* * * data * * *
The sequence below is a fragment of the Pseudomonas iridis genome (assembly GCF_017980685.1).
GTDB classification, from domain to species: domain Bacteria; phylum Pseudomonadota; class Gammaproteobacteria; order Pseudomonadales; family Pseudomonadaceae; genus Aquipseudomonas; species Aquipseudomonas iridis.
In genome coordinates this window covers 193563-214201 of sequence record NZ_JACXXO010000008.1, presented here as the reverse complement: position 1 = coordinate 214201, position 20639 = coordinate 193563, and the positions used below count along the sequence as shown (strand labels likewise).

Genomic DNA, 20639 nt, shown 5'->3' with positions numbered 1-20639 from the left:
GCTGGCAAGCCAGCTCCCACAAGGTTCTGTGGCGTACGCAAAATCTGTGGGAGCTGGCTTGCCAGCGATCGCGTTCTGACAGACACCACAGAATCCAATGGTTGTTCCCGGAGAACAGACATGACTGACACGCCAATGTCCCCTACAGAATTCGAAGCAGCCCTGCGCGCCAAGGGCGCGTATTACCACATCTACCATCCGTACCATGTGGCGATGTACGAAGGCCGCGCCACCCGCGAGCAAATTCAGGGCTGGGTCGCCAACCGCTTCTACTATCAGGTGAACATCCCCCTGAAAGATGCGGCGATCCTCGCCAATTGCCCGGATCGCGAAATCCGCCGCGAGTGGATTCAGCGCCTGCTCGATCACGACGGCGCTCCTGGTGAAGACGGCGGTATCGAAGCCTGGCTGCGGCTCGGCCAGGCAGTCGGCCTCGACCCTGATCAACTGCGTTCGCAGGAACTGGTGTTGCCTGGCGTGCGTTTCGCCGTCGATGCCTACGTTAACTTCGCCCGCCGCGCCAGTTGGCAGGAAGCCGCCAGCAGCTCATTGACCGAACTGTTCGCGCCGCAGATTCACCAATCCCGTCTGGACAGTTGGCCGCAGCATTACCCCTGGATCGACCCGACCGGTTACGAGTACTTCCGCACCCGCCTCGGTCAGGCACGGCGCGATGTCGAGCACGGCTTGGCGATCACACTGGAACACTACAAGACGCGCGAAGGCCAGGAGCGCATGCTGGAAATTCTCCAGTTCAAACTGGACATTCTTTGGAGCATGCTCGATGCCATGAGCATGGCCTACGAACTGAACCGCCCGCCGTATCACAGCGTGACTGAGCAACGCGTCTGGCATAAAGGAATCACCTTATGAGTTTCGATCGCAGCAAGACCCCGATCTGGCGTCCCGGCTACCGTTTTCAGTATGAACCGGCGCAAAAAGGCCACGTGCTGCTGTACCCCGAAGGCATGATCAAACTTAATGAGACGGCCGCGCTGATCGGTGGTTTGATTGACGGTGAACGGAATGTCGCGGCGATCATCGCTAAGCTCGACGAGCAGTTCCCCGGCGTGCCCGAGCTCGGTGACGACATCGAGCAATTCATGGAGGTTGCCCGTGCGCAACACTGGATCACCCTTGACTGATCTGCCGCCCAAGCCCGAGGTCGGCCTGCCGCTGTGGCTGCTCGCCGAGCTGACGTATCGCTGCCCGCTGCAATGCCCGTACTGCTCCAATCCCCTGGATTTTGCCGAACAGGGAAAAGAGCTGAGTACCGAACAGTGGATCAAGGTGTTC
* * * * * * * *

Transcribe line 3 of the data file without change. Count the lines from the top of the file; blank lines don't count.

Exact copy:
In genome coordinates this window covers 193563-214201 of sequence record NZ_JACXXO010000008.1, presented here as the reverse complement: position 1 = coordinate 214201, position 20639 = coordinate 193563, and the positions used below count along the sequence as shown (strand labels likewise).